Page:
What manufacturing doesn’t tell you about the US economy: Morning Brief


Wednesday, September 4, 2019

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12% of the economy

Manufacturing activity in the U.S. has gone cold.

The Institute for Supply Management’s purchasing managers index fell to 49.1 in August from 51.2 in July. A reading below 50.0 signals contraction in the industry. This was the first contractionary reading since August 2016. A similar manufacturing index from IHS Markit fell to its lowest level in nearly a decade on Tuesday.

However, “ISM is no stranger to false signals,” Renaissance Macro’s Neil Dutta presciently observed back in 2016. While a sub-50 ISM is bad news for folks in the industry and a troubling sign for the economy, these indices need to fall a lot further before they signal that the U.S. economy is in recession.

“A PMI above 42.9 percent, over a period of time, generally indicates an expansion of the overall economy,” the ISM said.

In a note to clients on Monday, Pantheon Macroeconomics’ Ian Shepherdson noted: “It’s entirely possible for manufacturing to be in recession—as it is now, and as it was in from Q1 2015 through Q2 2016—while GDP growth runs at 2% or more.”

“Manufacturing now accounts for only about 12% of GDP, 15% of capex, and less than 9% of payrolls,” Shepherdson added.

Over the years, the U.S. economy has shifted from one being driven by manufacturing to one being more driven by services, (which is in much better shape: the ISM non-manufacturing index is very much in expansionary territory).

Still, even if manufacturing is a relatively small part of the economy, doesn’t this data nevertheless say something negative about the trajectory of the overall economy? Not necessarily.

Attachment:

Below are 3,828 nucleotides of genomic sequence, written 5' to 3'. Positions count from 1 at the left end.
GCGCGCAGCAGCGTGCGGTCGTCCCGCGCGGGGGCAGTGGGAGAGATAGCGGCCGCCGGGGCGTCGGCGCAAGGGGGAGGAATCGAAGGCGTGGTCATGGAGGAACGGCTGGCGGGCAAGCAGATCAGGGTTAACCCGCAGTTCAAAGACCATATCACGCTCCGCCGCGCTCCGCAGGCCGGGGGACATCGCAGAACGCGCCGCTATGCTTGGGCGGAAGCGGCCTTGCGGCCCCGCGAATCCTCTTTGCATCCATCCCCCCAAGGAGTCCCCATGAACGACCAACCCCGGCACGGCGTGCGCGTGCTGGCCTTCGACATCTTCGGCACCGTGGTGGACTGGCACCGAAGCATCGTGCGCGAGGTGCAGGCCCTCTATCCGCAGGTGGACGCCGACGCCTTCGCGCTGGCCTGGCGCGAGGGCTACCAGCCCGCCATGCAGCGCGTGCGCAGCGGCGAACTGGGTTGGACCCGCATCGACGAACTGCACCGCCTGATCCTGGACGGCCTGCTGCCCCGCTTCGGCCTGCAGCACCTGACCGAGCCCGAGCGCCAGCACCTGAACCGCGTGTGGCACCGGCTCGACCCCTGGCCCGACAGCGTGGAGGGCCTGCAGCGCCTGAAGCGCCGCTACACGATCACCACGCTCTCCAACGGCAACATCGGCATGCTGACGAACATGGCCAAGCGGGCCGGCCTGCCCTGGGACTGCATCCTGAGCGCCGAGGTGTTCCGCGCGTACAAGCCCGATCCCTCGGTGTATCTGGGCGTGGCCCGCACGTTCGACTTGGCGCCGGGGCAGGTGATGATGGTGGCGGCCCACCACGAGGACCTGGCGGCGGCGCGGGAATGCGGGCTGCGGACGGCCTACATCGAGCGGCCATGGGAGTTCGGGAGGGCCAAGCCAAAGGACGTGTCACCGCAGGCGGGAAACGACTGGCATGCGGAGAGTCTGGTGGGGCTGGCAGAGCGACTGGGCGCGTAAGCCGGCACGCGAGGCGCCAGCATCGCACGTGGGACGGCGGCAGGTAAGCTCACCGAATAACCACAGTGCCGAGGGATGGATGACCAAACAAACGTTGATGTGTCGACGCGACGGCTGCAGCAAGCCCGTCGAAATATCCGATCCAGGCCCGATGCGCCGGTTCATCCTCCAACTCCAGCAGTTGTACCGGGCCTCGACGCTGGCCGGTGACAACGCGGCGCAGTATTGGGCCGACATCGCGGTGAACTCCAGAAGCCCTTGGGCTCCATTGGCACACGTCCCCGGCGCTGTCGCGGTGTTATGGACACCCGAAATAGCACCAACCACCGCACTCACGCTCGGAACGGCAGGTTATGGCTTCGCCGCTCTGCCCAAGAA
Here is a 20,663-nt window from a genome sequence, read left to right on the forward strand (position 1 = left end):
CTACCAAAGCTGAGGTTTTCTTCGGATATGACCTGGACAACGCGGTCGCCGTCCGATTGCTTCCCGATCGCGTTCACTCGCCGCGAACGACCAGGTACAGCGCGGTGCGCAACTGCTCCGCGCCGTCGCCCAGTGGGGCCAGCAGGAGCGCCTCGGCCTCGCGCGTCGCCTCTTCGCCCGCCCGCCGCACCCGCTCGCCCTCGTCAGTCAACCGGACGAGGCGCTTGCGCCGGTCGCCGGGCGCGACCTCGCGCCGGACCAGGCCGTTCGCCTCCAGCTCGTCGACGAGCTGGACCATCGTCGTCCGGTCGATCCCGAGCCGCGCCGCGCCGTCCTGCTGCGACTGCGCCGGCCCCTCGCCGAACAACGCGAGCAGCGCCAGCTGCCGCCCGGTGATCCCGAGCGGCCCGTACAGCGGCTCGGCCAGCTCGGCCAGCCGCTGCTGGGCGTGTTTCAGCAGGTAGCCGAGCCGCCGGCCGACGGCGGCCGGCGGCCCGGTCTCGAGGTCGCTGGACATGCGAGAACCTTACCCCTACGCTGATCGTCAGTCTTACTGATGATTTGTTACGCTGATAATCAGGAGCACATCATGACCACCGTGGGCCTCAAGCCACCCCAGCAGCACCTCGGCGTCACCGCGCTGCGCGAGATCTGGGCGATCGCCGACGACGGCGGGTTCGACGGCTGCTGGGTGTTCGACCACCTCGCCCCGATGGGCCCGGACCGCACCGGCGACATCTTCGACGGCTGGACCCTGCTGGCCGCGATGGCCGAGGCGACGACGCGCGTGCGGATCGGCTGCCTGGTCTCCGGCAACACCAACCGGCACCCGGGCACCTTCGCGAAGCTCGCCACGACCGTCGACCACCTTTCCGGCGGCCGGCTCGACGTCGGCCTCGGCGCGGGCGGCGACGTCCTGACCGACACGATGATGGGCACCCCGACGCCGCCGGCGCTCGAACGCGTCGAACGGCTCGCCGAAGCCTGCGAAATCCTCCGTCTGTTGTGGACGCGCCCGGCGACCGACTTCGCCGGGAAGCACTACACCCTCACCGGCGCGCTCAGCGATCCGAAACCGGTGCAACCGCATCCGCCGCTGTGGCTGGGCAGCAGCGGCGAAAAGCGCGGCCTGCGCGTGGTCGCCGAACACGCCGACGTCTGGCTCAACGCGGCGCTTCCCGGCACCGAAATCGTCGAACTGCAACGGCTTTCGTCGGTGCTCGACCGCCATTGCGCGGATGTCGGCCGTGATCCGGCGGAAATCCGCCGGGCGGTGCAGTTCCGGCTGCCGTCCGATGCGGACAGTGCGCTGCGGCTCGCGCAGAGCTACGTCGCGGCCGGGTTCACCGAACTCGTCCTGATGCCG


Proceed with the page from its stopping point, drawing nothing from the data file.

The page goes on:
“[W]e warn against putting excessive weight on ups and downs in manufacturing data because the sector now accounts for only 20% of the volatility in overall output growth and just 10% of the volatility in job growth,” Goldman Sachs’ Jan Hatzius said in a report earlier this summer.

“The manufacturing contribution to GDP volatility has fallen with declines in the sector’s GDP share, in manufacturing output volatility and in its correlation with the rest of the economy.”

None of this is to suggest investors and traders should dismiss the data outright. But it’s probably not wise to dump your stocks and head for the hills because one sector of the economy may or may not be sending a bearish signal.

By Sam Ro, managing editor

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  • 8:30 a.m. ET: Trade Balance, July (-$53.4 billion expected, -$55.2 billion in June)

  • 2 p.m. ET: Federal Reserve releases Beige Book

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2019-09-12 04:19:00

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